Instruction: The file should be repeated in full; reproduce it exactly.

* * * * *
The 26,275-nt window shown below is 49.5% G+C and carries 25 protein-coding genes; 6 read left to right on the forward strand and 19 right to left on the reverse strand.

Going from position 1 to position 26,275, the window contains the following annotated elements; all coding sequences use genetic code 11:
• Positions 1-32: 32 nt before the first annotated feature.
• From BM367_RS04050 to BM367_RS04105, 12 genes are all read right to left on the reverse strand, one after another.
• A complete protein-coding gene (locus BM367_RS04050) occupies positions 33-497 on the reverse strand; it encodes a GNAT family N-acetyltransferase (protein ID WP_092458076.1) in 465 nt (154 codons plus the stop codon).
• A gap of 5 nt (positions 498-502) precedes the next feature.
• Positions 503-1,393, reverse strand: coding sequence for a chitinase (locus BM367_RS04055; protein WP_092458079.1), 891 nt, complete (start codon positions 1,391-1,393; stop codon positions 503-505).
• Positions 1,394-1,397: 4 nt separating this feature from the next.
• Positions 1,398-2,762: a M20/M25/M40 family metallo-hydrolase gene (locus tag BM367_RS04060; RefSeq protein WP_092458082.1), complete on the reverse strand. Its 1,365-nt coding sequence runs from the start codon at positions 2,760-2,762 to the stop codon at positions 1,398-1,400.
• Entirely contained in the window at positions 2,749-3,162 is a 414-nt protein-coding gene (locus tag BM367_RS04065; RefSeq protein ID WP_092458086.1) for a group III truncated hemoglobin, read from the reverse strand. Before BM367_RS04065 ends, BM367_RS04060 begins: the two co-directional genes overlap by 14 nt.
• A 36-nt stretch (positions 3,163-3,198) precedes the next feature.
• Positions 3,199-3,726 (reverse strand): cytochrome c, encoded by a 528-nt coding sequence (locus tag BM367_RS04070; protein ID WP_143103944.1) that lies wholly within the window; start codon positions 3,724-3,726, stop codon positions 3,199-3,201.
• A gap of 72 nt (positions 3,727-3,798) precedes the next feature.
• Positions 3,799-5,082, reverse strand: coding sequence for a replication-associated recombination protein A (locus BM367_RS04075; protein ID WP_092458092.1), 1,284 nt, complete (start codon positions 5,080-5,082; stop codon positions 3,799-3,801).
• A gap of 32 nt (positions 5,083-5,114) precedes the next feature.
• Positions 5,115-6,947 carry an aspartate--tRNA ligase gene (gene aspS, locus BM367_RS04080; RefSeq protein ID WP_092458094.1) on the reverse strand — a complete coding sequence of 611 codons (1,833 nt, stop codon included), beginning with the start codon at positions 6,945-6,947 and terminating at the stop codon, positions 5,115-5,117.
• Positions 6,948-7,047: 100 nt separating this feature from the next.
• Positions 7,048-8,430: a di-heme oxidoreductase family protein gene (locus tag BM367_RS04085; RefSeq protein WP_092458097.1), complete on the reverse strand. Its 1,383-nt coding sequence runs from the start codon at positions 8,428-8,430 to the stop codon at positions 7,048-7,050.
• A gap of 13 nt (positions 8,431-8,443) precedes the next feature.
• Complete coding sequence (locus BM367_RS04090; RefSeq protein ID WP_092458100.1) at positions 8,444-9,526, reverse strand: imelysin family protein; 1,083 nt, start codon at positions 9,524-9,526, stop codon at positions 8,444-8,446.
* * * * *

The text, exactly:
The 26,275-nt window shown below is 49.5% G+C and carries 25 protein-coding genes; 6 read left to right on the forward strand and 19 right to left on the reverse strand.

Going from position 1 to position 26,275, the window contains the following annotated elements; all coding sequences use genetic code 11:
• Positions 1-32: 32 nt before the first annotated feature.
• From BM367_RS04050 to BM367_RS04105, 12 genes are all read right to left on the reverse strand, one after another.
• A complete protein-coding gene (locus BM367_RS04050) occupies positions 33-497 on the reverse strand; it encodes a GNAT family N-acetyltransferase (protein ID WP_092458076.1) in 465 nt (154 codons plus the stop codon).
• A gap of 5 nt (positions 498-502) precedes the next feature.
• Positions 503-1,393, reverse strand: coding sequence for a chitinase (locus BM367_RS04055; protein WP_092458079.1), 891 nt, complete (start codon positions 1,391-1,393; stop codon positions 503-505).
• Positions 1,394-1,397: 4 nt separating this feature from the next.
• Positions 1,398-2,762: a M20/M25/M40 family metallo-hydrolase gene (locus tag BM367_RS04060; RefSeq protein WP_092458082.1), complete on the reverse strand. Its 1,365-nt coding sequence runs from the start codon at positions 2,760-2,762 to the stop codon at positions 1,398-1,400.
• Entirely contained in the window at positions 2,749-3,162 is a 414-nt protein-coding gene (locus tag BM367_RS04065; RefSeq protein ID WP_092458086.1) for a group III truncated hemoglobin, read from the reverse strand. Before BM367_RS04065 ends, BM367_RS04060 begins: the two co-directional genes overlap by 14 nt.
• A 36-nt stretch (positions 3,163-3,198) precedes the next feature.
• Positions 3,199-3,726 (reverse strand): cytochrome c, encoded by a 528-nt coding sequence (locus tag BM367_RS04070; protein ID WP_143103944.1) that lies wholly within the window; start codon positions 3,724-3,726, stop codon positions 3,199-3,201.
• A gap of 72 nt (positions 3,727-3,798) precedes the next feature.
• Positions 3,799-5,082, reverse strand: coding sequence for a replication-associated recombination protein A (locus BM367_RS04075; protein ID WP_092458092.1), 1,284 nt, complete (start codon positions 5,080-5,082; stop codon positions 3,799-3,801).
• A gap of 32 nt (positions 5,083-5,114) precedes the next feature.
• Positions 5,115-6,947 carry an aspartate--tRNA ligase gene (gene aspS, locus BM367_RS04080; RefSeq protein ID WP_092458094.1) on the reverse strand — a complete coding sequence of 611 codons (1,833 nt, stop codon included), beginning with the start codon at positions 6,945-6,947 and terminating at the stop codon, positions 5,115-5,117.
• Positions 6,948-7,047: 100 nt separating this feature from the next.
• Positions 7,048-8,430: a di-heme oxidoreductase family protein gene (locus tag BM367_RS04085; RefSeq protein WP_092458097.1), complete on the reverse strand. Its 1,383-nt coding sequence runs from the start codon at positions 8,428-8,430 to the stop codon at positions 7,048-7,050.
• A gap of 13 nt (positions 8,431-8,443) precedes the next feature.
• Complete coding sequence (locus BM367_RS04090; RefSeq protein ID WP_092458100.1) at positions 8,444-9,526, reverse strand: imelysin family protein; 1,083 nt, start codon at positions 9,524-9,526, stop codon at positions 8,444-8,446.